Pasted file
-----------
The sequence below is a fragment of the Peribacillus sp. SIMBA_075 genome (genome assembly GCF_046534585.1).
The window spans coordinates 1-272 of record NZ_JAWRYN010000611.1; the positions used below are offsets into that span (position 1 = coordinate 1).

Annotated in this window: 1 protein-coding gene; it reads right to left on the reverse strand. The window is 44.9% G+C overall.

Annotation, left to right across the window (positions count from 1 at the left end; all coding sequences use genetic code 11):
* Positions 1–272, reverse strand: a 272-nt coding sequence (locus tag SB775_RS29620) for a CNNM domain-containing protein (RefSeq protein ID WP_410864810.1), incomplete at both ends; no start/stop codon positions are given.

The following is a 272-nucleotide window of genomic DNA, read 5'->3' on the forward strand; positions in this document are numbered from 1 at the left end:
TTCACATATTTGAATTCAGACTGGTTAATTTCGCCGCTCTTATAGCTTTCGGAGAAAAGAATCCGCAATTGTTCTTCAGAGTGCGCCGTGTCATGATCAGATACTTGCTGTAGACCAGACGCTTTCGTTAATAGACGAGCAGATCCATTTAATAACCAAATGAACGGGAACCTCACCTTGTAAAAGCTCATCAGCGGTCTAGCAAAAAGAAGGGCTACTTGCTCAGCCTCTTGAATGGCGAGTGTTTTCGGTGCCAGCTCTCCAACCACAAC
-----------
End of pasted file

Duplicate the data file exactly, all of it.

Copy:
The sequence below is a fragment of the Peribacillus sp. SIMBA_075 genome (genome assembly GCF_046534585.1).
The window spans coordinates 1-272 of record NZ_JAWRYN010000611.1; the positions used below are offsets into that span (position 1 = coordinate 1).

Annotated in this window: 1 protein-coding gene; it reads right to left on the reverse strand. The window is 44.9% G+C overall.

Annotation, left to right across the window (positions count from 1 at the left end; all coding sequences use genetic code 11):
* Positions 1–272, reverse strand: a 272-nt coding sequence (locus tag SB775_RS29620) for a CNNM domain-containing protein (RefSeq protein ID WP_410864810.1), incomplete at both ends; no start/stop codon positions are given.

The following is a 272-nucleotide window of genomic DNA, read 5'->3' on the forward strand; positions in this document are numbered from 1 at the left end:
TTCACATATTTGAATTCAGACTGGTTAATTTCGCCGCTCTTATAGCTTTCGGAGAAAAGAATCCGCAATTGTTCTTCAGAGTGCGCCGTGTCATGATCAGATACTTGCTGTAGACCAGACGCTTTCGTTAATAGACGAGCAGATCCATTTAATAACCAAATGAACGGGAACCTCACCTTGTAAAAGCTCATCAGCGGTCTAGCAAAAAGAAGGGCTACTTGCTCAGCCTCTTGAATGGCGAGTGTTTTCGGTGCCAGCTCTCCAACCACAAC